April 2016
Dawson Creek, BC

Typical spring in the Peace River country – warm sun, water running, mud, dust, geese are returning (haven’t seen a robin yet); as patches of snow recede green grass appears, leaves are beginning to think about popping out. We relished the unusual mild temperatures of our winter. I wore my heavy winter boots only 2 times, the heaviest winter coats, mitts and toques remained in the closet. The biggest snowfall of the season fell while we were in Vancouver; our neighbor kindly shoveled so when we got home the snow bank was at the side of the driveway.

Spending time in Vancouver was on Ray’s bucket list, so we chose December 15th, 2015 – January 31st,2016, hoping to escape shoveling mounds of snow and experience milder temperatures – how were we to know Dawson Creek’s winter would be the mildest ever?
The big city offers opportunities that are not available to us in northern BC.
*We soon learned to allow ourselves plenty of time to get to a venue as often we waited in line for as long as an hour;
*The sleigh ride over Canada with Santa was spectacular with Betty holding on tight even tho buckled in;
*Services in 3 different churches each with distinct personalities different from each other;
*Our apartment was right down town so we could walk where ever
we wanted to go, claiming our space on the sidewalk was a challenge without bumping someone and dodging umbrella spokes or dodging seniors in their motorized wheelchairs who seemed to claim the right-of-way ;
*Strolls along the waterfront observing huge freighters waiting to unload, boats of all sizes and grandeur, small ferries zipping passengers short distances, including us;
*High tea at the prestigious Wedgewood Hotel due to Betty talking the Maitre de for a table although we had no reservation:
*Dazzling Christmas lights, elaborately and creatively decorated Christmas trees.
*The sky train took us to a huge mall, (there was nothing there we could not live without);
*Time spent with children, grandchildren and friends living in the lower mainland;
*Receiving news of 1st cousins’ deaths – one on each side of the family and serious health problems with our daughter.
*Most of all we will remember the people that we meet, some only briefly, some chatting over coffee and cinnamon buns. Every person we meet brings something to our lives that was not there before; we are learning to cherish every person we meet. Our lives are so enriched by these brief encounters.

It is now just over a year ago that Ray was flown out to St. Paul’s hospital to remove a blood clot that was threatening his leg and life. The clot was removed and he came out of surgery with life and limb intact. He spent several weeks in hospital resting and recovery while hassling the staff and flirting with the student nurses , then Dr.s’ visits and home care nursing after we were home. Betty had to give me (rather volunteered) a series of shots in the stomach with a menacing look on her face. It was an amazing
experience. At no time did we feel afraid, we always knew that whatever the outcome, it was going to be OK. We learned to TRUST! Trust that someone who knew a lot more than we do was looking after us. We were once again reminded of how vital and important the support and company of our friends and family that share our values and experiences is. It brings us strength and courage, we are so grateful. We are presently almost back to pre-emergency surgery condition; nerves in Ray’s foot are growing back, he is working at bringing the yard back to where he wants it after a season of doing its own thing, working a full day, giving Sharon an entire day off. Has not yet returned to once a week bowling – maybe next year.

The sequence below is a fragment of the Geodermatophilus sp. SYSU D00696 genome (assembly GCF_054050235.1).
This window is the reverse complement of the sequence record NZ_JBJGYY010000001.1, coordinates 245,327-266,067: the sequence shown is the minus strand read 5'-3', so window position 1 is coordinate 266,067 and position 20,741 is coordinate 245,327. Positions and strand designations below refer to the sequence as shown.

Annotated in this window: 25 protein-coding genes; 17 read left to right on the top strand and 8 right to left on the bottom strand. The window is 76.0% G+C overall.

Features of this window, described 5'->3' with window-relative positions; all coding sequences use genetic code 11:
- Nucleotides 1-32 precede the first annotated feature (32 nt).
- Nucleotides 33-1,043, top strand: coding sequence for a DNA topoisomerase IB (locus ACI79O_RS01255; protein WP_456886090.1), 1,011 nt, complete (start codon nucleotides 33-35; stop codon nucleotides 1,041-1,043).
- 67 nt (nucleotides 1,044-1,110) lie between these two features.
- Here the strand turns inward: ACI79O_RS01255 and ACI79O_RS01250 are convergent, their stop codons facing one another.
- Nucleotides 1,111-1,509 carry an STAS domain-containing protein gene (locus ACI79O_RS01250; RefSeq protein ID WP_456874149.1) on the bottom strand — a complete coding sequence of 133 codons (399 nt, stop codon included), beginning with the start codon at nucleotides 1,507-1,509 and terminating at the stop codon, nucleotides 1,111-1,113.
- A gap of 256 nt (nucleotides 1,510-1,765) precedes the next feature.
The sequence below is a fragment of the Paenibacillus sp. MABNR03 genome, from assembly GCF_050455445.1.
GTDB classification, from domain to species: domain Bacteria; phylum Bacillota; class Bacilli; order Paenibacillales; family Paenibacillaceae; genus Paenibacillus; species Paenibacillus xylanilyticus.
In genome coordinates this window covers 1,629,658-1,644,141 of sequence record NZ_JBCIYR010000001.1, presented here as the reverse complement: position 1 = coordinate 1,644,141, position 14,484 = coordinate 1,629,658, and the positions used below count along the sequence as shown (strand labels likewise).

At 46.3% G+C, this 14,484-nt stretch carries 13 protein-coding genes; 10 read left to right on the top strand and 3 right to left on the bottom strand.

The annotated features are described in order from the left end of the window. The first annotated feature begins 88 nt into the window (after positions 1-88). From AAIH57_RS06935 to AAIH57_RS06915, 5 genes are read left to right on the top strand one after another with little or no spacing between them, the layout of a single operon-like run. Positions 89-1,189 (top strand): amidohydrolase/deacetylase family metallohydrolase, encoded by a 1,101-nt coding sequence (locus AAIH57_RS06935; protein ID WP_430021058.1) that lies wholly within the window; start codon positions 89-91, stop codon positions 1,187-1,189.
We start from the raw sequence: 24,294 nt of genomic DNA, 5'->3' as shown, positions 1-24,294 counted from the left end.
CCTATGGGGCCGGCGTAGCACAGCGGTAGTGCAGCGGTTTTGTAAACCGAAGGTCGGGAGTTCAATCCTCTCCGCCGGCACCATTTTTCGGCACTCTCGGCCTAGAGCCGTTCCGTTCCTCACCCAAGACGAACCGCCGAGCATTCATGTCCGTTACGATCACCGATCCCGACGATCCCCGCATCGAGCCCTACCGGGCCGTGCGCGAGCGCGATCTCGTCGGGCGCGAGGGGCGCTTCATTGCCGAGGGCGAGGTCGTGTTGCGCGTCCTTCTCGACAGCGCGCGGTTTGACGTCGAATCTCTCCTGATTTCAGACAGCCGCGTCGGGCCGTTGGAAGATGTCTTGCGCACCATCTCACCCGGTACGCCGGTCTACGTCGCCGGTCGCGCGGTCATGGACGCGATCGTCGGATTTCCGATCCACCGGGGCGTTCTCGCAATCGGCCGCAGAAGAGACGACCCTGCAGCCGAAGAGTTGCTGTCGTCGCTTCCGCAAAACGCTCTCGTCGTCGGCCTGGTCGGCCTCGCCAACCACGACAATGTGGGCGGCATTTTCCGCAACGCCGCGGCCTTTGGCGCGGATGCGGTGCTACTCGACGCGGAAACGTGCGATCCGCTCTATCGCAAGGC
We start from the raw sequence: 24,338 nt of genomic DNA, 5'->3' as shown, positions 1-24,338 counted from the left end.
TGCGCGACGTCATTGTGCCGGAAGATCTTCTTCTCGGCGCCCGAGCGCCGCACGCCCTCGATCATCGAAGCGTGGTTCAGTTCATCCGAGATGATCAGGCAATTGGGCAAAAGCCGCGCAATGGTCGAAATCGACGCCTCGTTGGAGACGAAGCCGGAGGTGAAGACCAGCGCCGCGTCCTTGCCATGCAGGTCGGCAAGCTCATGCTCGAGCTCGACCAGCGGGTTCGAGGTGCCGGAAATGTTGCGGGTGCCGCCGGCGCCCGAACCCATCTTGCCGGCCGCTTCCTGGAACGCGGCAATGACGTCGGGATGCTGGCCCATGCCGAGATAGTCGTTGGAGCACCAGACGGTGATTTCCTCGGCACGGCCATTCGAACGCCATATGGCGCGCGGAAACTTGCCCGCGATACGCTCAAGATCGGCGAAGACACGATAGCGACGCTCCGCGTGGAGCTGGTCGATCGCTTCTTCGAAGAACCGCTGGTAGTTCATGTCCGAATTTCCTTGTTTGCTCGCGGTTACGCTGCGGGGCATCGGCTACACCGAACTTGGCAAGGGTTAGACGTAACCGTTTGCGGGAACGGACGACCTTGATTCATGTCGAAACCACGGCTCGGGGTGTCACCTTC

Spent a wonderful 10 days in Indiana with my siblings and extended family. A time of sharing memories, taking trips down memory lane, times of laughter, eating together, being silly and just quietly being together.

Plans for upcoming summer – nothing definite yet but some possibilities:
An Oswald reunion in Nebraska – is there anyone out there willing to offer me a place to stay for a week or so? Already have an offer for rides to and from Omaha airport.
Trip to southern Alberta;
Family coming to visit;
and who knows what adventure awaits or who might decide to look us up as they pass through our town.

How would you finish this sentence? My favorite thing about Spring is. . . . . . . . . . . . .

It is now May, the landscape has changed. Bushes are flowering, leaves continue to break forth from the winter rest, the Mayday trees are sending
us their almost overpowering aroma from a block away, large patches of yellow – pesky dandelions. Apparently spring is early all over BC, they are telling us the fruit crops in the Okanagan are ahead of schedule and that we can expect BC cherries in June. Unfortunately the warm, dry windy weather brings devastating wildfires burning north and east of us in Alberta, and north of us in BC; people have had to evacuate on very short notice. Costs are estimated in the billions of $ thousands of people displaced, (how can the effects to humans be measured?), awesome pictures on Google – (Fort McMurray, Alberta). Closest to our home about 40 miles, we are seeing no effects from our home.

Our goal is to eat healthy and be active, staying away from processed and packaged foods – (we make exceptions for ice cream) and cook like our mothers taught us – the buzz words are “eat clean” or “eat green”. I’ve tried kale, it chews like leather but leather tastes better. The yard work, sessions at the gym, and daily walks keep us active.

Life is short, and we do not have too much time to gladden the hearts of those who travel the way with us.
So be swift to love, make haste to be kind, and may the blessing of God be with you.

Thank-You For Loving Us!
Ray and Betty Good